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On its platform, the helicopter-style SH-350 drone receives a blue package in a pelican-case-style box. Tied tight into place, it rises with the drone over a field of snow. The tops of snow-covered trees are visible below, as the robotic letter carrier navigates the skies of the Siberian winter twilight. On delivery, a human opens the protecting case, and extracts the contents.

Drone delivery offers a chance to overcome the innate difficulties of regular resupply over difficult terrain, offering lessons for civilian and military logistics alike. In a release, the country’s postal service, the Russian Post, said it expects the use of drones along such routes to double the speed of delivery, increase the volume of freight traffic by 10, and at the same time reduce the cost of such logistics by half.

The 32-mile flight took place between the towns of Salekhard and Aksarka in northern Russia, with the Aeromax-made SH-350 drone covering the distance in about half the time it would take for a car to drive between the two. That’s assuming the roads have clear conditions, and are free of any of the hazards that come with winter. While the weather may not always be right for a drone to fly, a storm needs only to stop storming before a drone can take off. A road may need anything from clearing to repair before it can be used again.

“We currently develop drone deliveries to remote and inaccessible areas so that locals can quickly get any postal dispatching,” Aeromax deputy Director Sergei Sergushev told The Barents Observer.

These SH-350 drones have a speed of up to 55 mph, a range of 93 miles, and a total cargo capacity of 220 pounds. The Russian Post sees these drones as a way to ensure sustained delivery, despite adverse conditions, with 10 routes in the Yamal region planned by 2024. 

[Related: Drones could help save soldiers’ lives by delivering blood on demand]

“The drone is tested in the most challenging environment in Russia. The country has vast territory, severe climate and sparsely-populated regions – putting down additional infrastructure like roads, highways and rail could be very expensive or even cost-prohibitive,” says Samuel Bendett, an analyst at the Center for Naval Analysis and adjunct senior fellow at the Center for New American Security. “Flying piloted aircraft like planes and helicopters could be expensive and dangerous – therefore, using a UAV is a perfect technical solution. Not much infrastructure is needed for this drone.”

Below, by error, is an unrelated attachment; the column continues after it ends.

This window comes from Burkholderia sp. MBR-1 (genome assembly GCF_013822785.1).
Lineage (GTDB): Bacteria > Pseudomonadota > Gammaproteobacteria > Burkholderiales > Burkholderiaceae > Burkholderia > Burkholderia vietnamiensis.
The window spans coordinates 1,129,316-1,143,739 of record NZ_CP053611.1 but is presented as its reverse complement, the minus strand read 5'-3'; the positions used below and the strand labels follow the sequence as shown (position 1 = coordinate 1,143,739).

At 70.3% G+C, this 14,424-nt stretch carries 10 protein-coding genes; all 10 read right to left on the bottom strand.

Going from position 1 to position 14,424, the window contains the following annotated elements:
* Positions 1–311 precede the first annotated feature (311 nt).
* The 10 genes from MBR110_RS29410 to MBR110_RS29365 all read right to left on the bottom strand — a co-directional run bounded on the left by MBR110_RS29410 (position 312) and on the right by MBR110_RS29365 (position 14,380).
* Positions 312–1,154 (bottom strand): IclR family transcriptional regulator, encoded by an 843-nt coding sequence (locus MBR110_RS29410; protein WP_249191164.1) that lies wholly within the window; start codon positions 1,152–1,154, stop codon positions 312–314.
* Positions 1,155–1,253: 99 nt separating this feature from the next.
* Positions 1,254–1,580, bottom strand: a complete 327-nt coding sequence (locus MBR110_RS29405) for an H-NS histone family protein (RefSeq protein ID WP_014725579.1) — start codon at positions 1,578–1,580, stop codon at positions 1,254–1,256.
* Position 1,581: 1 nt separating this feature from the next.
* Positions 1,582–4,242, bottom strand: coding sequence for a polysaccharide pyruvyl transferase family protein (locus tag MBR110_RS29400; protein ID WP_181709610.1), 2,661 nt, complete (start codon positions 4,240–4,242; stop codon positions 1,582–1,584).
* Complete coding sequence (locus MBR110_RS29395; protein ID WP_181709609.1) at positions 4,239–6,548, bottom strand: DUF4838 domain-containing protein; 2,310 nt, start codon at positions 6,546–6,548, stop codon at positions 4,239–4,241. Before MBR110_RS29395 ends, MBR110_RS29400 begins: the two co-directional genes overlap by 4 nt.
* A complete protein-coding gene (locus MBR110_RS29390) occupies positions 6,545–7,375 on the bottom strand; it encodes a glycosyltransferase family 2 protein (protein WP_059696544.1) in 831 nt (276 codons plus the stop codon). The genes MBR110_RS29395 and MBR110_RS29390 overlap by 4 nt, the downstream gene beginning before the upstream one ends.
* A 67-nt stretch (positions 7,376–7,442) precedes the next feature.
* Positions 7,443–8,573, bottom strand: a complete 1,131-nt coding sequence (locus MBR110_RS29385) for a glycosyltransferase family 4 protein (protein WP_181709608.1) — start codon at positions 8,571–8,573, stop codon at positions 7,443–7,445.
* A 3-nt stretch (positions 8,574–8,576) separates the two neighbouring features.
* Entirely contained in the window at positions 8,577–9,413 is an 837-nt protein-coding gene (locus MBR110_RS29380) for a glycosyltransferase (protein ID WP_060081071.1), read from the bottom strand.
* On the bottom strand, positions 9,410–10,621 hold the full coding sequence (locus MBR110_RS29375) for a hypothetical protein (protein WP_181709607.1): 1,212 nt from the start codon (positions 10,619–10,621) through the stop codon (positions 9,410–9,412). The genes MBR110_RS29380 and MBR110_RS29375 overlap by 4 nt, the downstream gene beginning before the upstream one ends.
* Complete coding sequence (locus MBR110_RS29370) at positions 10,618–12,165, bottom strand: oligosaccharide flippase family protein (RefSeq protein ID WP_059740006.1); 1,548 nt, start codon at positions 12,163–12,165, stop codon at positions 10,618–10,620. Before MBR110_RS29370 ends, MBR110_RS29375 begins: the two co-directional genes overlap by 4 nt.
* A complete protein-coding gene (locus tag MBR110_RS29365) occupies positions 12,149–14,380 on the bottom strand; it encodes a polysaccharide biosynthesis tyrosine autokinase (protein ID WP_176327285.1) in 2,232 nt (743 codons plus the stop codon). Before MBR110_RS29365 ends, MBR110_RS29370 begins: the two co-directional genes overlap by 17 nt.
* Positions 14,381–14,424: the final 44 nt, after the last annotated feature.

If the drone proves as useful at mail delivery as promised, it could be tested in other, similarly remote regions. Building an alternative infrastructure for logistics, one that does not rely on roads, can increase capacity in normal times and create sustained links after storms or disaster. It’s a way of ensuring the post still goes through, even when nothing else can. The cargo capacity of a single trip may be modest, but it’s enough for medicine or food or other vital supplies, and stretched over many trips makes such remote connections possible.

“Recently, the Russian government decided to include Uncrewed Air Systems into a common airspace with piloted aircraft,” says Bendett. “The country and population are expecting rapid growth of drones in different industries like transportation, logistics, construction, agriculture, extractive industries, and many others.”

[Related: Russia wants to launch little drones off of other drones off of ships]

Using drones for the logistics and mail runs means that if disaster strikes, from a sudden storm to persistent high winds, no lives are lost when the drone crashes. This idea is part of what has made cargo drones appealing as a battlefield resupply vehicle. Militaries have explored using drones to deliver everything from blood to ammunition to meals to soldiers, replacing a mission that would either be done by humans at great risk or not at all.

Russia, too, is exploring using similar drones for such missions. Russia’s army, air force, and Navy are all developing other helicopter-type drones for logistics, resupply, combat, and electronic warfare roles, says Bendett. 

If the Russian Post can implement drone mail delivery across towns in rural Siberia, it will have a ready-made system for continuous resupply in other fraught conditions. While the hazards of battle are distinct from the hazards of weather, any military drone supply system will have to handle weather as well as incoming fire. Being able to endure wind, take off and land in a modest clearing, and fly safely back are shared tasks. 

In the meantime, people in the remote towns of northern Russia will get to experience letters delivered by drone, provided the parcel doesn’t fall off the platform on the drone’s nose.

Watch SH-350 in action below:

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